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Immunophenotypic and molecular characterization of monocyte subpopulations in myeloproliferative neoplasms

Grant number: 19/18013-8
Support type:Scholarships in Brazil - Master
Effective date (Start): January 01, 2020
Effective date (End): June 30, 2021
Field of knowledge:Health Sciences - Pharmacy
Principal Investigator:Fabíola Attié de Castro
Grantee:Vitor Leonardo Bassan
Home Institution: Faculdade de Ciências Farmacêuticas de Ribeirão Preto (FCFRP). Universidade de São Paulo (USP). Ribeirão Preto , SP, Brazil

Abstract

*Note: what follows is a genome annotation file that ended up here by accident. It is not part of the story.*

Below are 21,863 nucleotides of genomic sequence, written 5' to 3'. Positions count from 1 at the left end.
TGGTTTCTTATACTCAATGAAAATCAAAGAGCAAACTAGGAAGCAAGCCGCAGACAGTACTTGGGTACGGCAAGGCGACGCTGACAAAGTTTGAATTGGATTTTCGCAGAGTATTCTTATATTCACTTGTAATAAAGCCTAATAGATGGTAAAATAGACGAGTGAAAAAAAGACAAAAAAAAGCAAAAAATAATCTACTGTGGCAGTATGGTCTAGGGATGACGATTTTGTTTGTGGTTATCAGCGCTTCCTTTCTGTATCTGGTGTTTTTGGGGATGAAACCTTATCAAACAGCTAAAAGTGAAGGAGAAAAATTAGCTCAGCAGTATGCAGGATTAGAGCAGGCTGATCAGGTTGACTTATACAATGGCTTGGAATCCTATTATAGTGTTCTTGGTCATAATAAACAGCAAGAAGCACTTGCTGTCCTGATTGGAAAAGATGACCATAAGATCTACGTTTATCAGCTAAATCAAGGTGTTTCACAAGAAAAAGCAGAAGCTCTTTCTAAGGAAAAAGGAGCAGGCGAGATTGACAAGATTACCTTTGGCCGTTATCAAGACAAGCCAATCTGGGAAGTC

Myeloproliferative Neoplasms (MPNs) are clonal hematological disorders resulting from genetic mutations in the hematopoietic stem cell that promotes cellular hyperproliferation and accumulation of precursor and mature myeloid cells in the bone marrow and peripheral blood. The classic negative BCR-ABL1 MPNs, in this work, are represented by the neoplasms Polycythemia Vera (PV), Essential Thrombocythemia (ET) and Primary Myelofibrosis (PMF), whose pathophysiology is associated with alterations involving Janus Kinases (JAK), CALR, MPL proteins and cell proliferation regulating epigenetic complexes such as TET2 enzymes. Among these changes, the JAK2V617F mutation is the most frequent, giving to the stem cell the ability to proliferate autonomously and exacerbated, resulting in the excessive production of one of the myeloid hematopoietic lineages. Although unregulated hematopoiesis is mainly attributed to genetic mutations in stem cell, abnormalities in the immune system and in the cells that are present in the medullary microenvironment seem to contribute to the pathophysiology of these diseases. MPNs have recently been considered as pre-leukemic oncoinflammatory diseases, endowed with elevated serum cytokine levels and exacerbated inflammatory activity, which appear to contribute to genetic instability and increased risk of thrombosis, hemorrhage and other cardiovascular changes. Human monocyte populations, subdivided into classical, intermediate and non-classical, have been involved in the genesis and modulation of various chronic, autoimmune and neoplastic inflammatory conditions. Although studies show the presence of monocytosis in patients with MPNs, the phenotypic and molecular profile of these cells during these conditions has not been elucidated. Thus, the aim of this study is to characterize the immunophenotypic, secretory and molecular profile of peripheral blood monocytes of patients with PV, ET, PMF and healthy individuals. Monocytes will be subjected to immunophenotyping to determine circulating populations, as well as quantification of cytokine expression related to different monocyte acquired phenotypes (IL-1beta, IL-6, IL-8, IL-12, TNF-alpha, TGF-beta) and epigenetic regulation enzymes (DNMT3A, DNMT3B, HDAC1, HDAC2) by Real Time PCR. In addition, the phagocytosis assay and treatment of monocytes with hypomethylating agent and JAK2 inhibitor will be performed in order to clarify their influence on the effector activity of monocytes. The results will help to understand the participation of immune cells in the pathophysiology of MPNs and to elucidate the contribution of monocytes to the oncoinflammatory profile of these diseases. (AU)